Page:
Oct 29, 2010 (03:10 AM EDT)
Verizon Paying FCC $25M To Settle 'Mystery Fees'

Read the Original Article at InformationWeek

The FCC and Verizon Wireless announced a settlement Thursday in the long-running investigation into "mystery fees" charged to some subscribers over the past several years. Verizon has agreed to refund a minimum of $52.8 million overall to about 15 million customers and to make a record $25 million payment to the U.S. Treasury.

The FCC’s investigation focused primarily on "pay-as-you-go" data fees, in which customers were overcharged for data usage beginning in November 2007.

“People shouldn’t find mystery fees when they open their phone bills, and they certainly shouldn’t have to pay for services they didn’t want and didn’t use,” said FCC chairman Julius Genachowski in a statement. “Today’s settlement also includes strong FCC oversight and accountability to ensure that Verizon Wireless fully repays what they owe to their customers and puts new measures in place to improve customer service.”

In a news release Thursday, Verizon Wireless said: “We made inadvertent billing mistakes. We accept responsibility for those errors and apologize to our customers who received accidental data charged on their bills.”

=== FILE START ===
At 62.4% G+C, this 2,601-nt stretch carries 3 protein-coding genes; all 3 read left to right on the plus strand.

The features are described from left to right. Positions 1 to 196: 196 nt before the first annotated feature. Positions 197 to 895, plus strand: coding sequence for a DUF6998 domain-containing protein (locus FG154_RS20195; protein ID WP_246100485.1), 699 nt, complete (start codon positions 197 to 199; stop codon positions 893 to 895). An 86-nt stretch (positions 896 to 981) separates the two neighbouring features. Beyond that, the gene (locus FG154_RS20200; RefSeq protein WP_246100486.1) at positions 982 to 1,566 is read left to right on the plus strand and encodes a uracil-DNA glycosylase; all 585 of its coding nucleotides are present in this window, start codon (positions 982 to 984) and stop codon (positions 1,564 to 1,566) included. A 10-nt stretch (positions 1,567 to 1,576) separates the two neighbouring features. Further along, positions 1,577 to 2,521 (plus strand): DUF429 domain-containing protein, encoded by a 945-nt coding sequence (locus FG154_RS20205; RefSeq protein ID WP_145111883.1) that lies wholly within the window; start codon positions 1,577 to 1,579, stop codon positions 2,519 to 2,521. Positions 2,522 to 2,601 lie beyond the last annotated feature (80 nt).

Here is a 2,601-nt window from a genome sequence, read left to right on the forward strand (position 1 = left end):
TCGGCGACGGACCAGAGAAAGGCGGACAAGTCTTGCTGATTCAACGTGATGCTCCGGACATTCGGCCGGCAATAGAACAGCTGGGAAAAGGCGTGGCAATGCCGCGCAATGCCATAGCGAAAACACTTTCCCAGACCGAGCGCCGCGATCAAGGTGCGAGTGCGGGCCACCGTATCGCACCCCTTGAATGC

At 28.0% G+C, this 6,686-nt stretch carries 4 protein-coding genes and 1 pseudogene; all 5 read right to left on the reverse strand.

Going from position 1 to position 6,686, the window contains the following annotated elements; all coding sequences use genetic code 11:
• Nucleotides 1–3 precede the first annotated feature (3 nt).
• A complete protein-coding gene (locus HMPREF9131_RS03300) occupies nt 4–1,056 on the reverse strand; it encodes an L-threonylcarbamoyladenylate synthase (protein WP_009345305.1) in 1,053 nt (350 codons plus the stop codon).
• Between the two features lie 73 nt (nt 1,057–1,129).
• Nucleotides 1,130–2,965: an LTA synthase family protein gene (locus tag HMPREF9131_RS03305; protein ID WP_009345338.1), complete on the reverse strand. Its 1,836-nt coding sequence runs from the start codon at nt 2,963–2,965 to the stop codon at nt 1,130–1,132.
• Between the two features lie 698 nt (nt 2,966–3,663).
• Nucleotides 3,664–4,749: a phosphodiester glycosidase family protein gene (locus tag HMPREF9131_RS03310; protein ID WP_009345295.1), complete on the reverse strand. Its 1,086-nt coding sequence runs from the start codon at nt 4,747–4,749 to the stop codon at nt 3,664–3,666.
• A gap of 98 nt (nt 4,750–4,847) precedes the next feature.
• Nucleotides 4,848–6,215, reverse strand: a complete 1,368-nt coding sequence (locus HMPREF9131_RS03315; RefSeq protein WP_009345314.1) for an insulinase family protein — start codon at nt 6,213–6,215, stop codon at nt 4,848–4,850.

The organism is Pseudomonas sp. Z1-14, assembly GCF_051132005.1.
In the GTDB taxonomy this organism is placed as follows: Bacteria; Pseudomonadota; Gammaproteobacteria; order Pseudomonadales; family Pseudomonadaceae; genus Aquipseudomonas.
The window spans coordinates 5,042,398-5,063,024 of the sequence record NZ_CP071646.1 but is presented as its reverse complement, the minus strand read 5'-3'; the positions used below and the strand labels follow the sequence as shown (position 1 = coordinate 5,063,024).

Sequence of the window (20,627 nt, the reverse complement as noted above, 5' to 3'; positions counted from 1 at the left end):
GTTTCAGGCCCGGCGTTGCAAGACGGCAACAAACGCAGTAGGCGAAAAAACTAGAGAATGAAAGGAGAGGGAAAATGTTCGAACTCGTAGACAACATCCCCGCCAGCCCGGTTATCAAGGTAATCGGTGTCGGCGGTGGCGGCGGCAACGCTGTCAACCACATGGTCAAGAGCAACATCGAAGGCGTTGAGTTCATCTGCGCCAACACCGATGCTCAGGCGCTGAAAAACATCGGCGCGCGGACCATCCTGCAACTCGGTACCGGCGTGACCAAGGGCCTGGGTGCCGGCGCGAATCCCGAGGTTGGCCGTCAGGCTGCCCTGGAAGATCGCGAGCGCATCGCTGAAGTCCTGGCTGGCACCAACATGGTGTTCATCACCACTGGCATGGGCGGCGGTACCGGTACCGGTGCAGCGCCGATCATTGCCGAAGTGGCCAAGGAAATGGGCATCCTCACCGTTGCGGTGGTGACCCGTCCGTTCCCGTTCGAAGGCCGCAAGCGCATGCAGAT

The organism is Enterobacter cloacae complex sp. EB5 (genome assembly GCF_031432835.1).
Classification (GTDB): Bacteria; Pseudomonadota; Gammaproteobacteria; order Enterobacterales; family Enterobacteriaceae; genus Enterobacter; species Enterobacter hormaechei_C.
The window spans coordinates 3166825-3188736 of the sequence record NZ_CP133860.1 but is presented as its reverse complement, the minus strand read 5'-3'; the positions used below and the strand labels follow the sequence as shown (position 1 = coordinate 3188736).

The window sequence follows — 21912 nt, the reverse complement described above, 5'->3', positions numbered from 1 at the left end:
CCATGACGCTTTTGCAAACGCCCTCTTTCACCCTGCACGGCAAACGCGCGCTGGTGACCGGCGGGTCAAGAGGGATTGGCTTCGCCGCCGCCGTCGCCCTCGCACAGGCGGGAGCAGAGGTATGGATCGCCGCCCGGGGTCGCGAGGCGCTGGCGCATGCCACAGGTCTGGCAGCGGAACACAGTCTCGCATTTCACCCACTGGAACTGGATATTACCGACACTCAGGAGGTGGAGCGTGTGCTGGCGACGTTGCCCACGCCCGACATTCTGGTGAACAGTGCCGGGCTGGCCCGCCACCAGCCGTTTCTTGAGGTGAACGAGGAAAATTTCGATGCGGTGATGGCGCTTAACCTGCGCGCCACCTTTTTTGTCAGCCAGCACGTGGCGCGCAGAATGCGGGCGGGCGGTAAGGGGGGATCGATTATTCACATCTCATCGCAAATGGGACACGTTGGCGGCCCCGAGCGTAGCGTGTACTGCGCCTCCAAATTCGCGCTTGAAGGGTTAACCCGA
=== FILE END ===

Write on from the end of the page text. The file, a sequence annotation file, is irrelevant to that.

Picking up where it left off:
Verizon Wireless said it has already begun repaying the 15 million affected customers. The company added that some customers will be notified in upcoming bills that they will receive credits in their new bills, while former customers will receive a letter and a refund check in the mail.

Verizon Wireless said that most refunds will be in the $2 to $6 range, though some customers will receive more. Verizon Wireless noted that about five of every six of its customers were unaffected by the billing controversy. The company added that it has made improvements aimed at avoiding similar overbilling in the future.

“We are a company that listens to its customers, and in this case we got to the bottom of a problem and resolved the errors,” Verizon Wireless said.

Genachowski singled out Michele Ellison, chief of the FCC Enforcement Bureau, for carrying out the investigation and performing the hard work that led to the settlement.

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